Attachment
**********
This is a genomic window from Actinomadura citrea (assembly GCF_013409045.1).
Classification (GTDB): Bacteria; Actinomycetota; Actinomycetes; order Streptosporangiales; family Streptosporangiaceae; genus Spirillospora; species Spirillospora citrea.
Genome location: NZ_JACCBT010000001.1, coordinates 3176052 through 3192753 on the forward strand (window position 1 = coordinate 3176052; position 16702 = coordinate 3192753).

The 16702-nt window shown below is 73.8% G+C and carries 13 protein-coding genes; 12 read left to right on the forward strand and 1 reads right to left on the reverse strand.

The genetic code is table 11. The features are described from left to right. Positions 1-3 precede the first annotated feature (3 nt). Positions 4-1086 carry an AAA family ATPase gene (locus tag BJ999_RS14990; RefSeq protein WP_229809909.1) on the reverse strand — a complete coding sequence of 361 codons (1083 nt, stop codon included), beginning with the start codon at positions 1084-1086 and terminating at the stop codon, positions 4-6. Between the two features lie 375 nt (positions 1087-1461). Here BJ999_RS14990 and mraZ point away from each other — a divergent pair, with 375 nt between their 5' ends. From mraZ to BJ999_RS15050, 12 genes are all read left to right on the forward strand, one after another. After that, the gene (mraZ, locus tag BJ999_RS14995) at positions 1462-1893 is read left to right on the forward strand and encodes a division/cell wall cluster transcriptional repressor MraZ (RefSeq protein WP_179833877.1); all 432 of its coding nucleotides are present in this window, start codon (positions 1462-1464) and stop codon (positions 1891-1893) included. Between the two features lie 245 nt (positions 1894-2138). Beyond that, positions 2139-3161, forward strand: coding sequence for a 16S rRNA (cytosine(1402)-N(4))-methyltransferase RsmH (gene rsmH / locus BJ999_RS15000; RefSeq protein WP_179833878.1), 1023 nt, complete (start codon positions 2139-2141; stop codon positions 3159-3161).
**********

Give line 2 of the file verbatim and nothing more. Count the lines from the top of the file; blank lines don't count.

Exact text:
Classification (GTDB): Bacteria; Actinomycetota; Actinomycetes; order Streptosporangiales; family Streptosporangiaceae; genus Spirillospora; species Spirillospora citrea.